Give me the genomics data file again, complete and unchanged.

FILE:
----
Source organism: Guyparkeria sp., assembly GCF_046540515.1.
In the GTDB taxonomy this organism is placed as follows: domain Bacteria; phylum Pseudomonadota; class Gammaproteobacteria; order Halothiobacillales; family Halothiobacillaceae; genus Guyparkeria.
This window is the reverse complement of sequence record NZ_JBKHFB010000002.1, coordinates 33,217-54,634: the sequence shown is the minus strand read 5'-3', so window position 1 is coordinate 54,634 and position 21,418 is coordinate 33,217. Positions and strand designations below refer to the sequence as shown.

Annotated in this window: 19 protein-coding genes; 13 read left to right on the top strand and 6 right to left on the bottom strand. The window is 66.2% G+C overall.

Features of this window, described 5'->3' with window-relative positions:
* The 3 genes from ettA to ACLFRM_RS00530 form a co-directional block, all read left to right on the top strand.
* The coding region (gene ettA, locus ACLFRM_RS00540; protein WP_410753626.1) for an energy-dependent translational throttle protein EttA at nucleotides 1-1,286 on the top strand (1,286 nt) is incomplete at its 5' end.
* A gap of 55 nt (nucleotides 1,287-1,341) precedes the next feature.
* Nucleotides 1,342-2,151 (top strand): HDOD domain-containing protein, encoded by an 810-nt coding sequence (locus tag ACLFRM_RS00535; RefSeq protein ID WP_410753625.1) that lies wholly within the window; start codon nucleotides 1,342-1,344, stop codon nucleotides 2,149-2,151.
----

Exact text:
Source organism: Guyparkeria sp., assembly GCF_046540515.1.
In the GTDB taxonomy this organism is placed as follows: domain Bacteria; phylum Pseudomonadota; class Gammaproteobacteria; order Halothiobacillales; family Halothiobacillaceae; genus Guyparkeria.
This window is the reverse complement of sequence record NZ_JBKHFB010000002.1, coordinates 33,217-54,634: the sequence shown is the minus strand read 5'-3', so window position 1 is coordinate 54,634 and position 21,418 is coordinate 33,217. Positions and strand designations below refer to the sequence as shown.

Annotated in this window: 19 protein-coding genes; 13 read left to right on the top strand and 6 right to left on the bottom strand. The window is 66.2% G+C overall.

Features of this window, described 5'->3' with window-relative positions:
* The 3 genes from ettA to ACLFRM_RS00530 form a co-directional block, all read left to right on the top strand.
* The coding region (gene ettA, locus ACLFRM_RS00540; protein WP_410753626.1) for an energy-dependent translational throttle protein EttA at nucleotides 1-1,286 on the top strand (1,286 nt) is incomplete at its 5' end.
* A gap of 55 nt (nucleotides 1,287-1,341) precedes the next feature.
* Nucleotides 1,342-2,151 (top strand): HDOD domain-containing protein, encoded by an 810-nt coding sequence (locus tag ACLFRM_RS00535; RefSeq protein ID WP_410753625.1) that lies wholly within the window; start codon nucleotides 1,342-1,344, stop codon nucleotides 2,149-2,151.